It’s Out of the Question: In this ‘Fight for LA,’ where do the Raiders fall in?

Has anyone really explained why, having to babysit two NFL teams around here at this point in our history, all of a sudden it means there has to be a “Fight for L.A.?”

The transplanted San Diego Chargers and nomadic St. Louis Rams have been given orders by the NFL schedule-makers to stage home games at temporary housing facilities in Southern California on a Sunday that for years has been set aside in these parts for the Emmy Awards at the Microsoft Theater in L.A. Live – that Staples Center-adjacent area where someone once thought they could build a new football stadium but couldn’t push it through.

And because of all this, we’re led to believe this is some kind of Karma-geddon — punishment because we begged the NFL to please give us a couple of franchises since our Sundays were otherwise void of substance and purpose.

Yeah, now we have an embarrassment of riches. Emphasis on embarrassment.

More at this link …


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CFB Week 3 in the LA market: At a loss to explain USC’s 4-0 record vs. Texas? Why not ask the right questions?

Maybe it started with a Texas Longhorns blog post wondering how USC wasn’t taking any credit for its loss in the 2006 BCS title game at the Rose Bowl, spinning it off a curious tweet from a “sports reporter and news anchor” at Spectrum News in Austin. Others followed by retweeting it and claiming something looked fishy.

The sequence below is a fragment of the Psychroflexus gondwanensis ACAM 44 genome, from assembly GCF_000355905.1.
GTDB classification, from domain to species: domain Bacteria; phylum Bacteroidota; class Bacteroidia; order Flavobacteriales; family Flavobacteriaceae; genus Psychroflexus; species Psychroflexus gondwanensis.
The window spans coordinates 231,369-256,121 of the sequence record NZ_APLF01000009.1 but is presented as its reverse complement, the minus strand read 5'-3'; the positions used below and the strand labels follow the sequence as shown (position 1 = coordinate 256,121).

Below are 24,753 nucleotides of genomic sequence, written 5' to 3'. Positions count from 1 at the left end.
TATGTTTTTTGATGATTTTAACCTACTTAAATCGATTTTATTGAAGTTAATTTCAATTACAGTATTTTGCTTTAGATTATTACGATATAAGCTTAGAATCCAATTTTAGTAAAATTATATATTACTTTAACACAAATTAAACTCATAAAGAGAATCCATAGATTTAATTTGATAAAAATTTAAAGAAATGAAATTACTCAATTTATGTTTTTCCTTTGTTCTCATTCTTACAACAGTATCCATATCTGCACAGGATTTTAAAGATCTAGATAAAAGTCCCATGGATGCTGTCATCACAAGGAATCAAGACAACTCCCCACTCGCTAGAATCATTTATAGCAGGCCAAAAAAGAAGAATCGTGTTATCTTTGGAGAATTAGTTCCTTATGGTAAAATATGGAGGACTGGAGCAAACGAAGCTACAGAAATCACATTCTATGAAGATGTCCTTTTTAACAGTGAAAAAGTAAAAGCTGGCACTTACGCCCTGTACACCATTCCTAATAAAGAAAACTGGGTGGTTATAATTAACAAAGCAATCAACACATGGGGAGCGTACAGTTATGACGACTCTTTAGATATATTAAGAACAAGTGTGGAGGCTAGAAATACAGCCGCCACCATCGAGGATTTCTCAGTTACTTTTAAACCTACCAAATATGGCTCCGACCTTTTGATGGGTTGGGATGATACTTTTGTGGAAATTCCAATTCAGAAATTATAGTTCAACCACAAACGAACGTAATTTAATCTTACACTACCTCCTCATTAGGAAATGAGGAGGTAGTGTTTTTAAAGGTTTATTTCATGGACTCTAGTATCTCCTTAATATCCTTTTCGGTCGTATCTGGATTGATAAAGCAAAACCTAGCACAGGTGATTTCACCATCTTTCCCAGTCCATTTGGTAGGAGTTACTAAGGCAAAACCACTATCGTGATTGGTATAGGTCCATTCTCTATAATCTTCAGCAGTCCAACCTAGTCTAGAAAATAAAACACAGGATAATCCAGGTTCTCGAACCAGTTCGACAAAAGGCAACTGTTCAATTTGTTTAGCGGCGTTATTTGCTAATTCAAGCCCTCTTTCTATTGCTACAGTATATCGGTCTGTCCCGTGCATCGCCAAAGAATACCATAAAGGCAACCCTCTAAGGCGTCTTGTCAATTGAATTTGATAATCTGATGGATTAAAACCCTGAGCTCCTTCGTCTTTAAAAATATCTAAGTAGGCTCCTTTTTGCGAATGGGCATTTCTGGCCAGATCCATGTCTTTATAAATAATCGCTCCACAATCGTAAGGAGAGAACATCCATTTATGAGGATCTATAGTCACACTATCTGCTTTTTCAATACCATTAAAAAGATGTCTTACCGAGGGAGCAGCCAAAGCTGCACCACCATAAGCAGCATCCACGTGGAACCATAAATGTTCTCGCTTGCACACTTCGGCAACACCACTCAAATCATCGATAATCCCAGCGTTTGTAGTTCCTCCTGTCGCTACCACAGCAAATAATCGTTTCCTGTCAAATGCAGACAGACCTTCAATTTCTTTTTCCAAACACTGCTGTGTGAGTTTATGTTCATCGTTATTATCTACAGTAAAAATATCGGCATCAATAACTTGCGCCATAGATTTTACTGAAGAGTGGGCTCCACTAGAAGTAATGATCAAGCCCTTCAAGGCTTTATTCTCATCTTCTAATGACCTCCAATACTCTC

Maybe it was perpetuated with a post, and with a Sports Illustrated post, continuing to imply that USC was misrepresenting its loss in that title game.
Maybe all someone had to do was ask USC what the deal was here, as ESPN finally did, and which caused SI to try to backtrack.
Maybe it all makes sense when Petros Papadakis tried to explain it on today’s “Petros & Money” show on KLAC-AM (570):
“It’s not USC saying, ‘We didn’t lose to Texas.’ It’s the NCAA saying, ‘You can’t say you played in that game.’ It’s stupid, but that’s the NCAA. If you want to be an SC fan and say, ‘Hey, we’re undefeated in BCS games … ha, ha, ha,’ way to go. You got it. You did. OK? We all saw the game. We all know what happened.
“It only became a story this week where people — Sports Illustrated — is tweeting out, ‘Bad look, USC.’ Look, I’m the first guy to jump on SC, but this is an NCAA thing, it has nothing to do with USC. Continue reading “CFB Week 3 in the LA market: At a loss to explain USC’s 4-0 record vs. Texas? Why not ask the right questions?” »

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NFL Week 2 in the L.A. TV market: Will we ever see Sergio Dipp again?

Illustration by Jim Thompson

There are no more plans for either the Rams or Chargers to make an ESPN Monday Night Football. Nor should there really.
That said, we’re wondering if we’ll ever be compelled to watch a MNF game again if it doesn’t include Sergio Dipp.
There really shouldn’t be any other incentive.
Since he was included in the Chargers-Broncos MNF contest for Week 1, and made one memorable appearance from the sidelines as part of the Beth Mowins-Rex Ryan broadcast team, we marked at moment by sending out a Tweet:

We also found this and added to the discussion:

That was rather tame compared to what followed (warning: people being mean can also be funny … even if he shouldn’t have been the target of the punchlines): Continue reading “NFL Week 2 in the L.A. TV market: Will we ever see Sergio Dipp again?” »

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Sunday media extra: What they’re saying about Beth Mowins’ ‘MNF’ Chargers assignment

Beth Mowins and Matt Millen work a recent Raiders’ exhibition game in Dallas.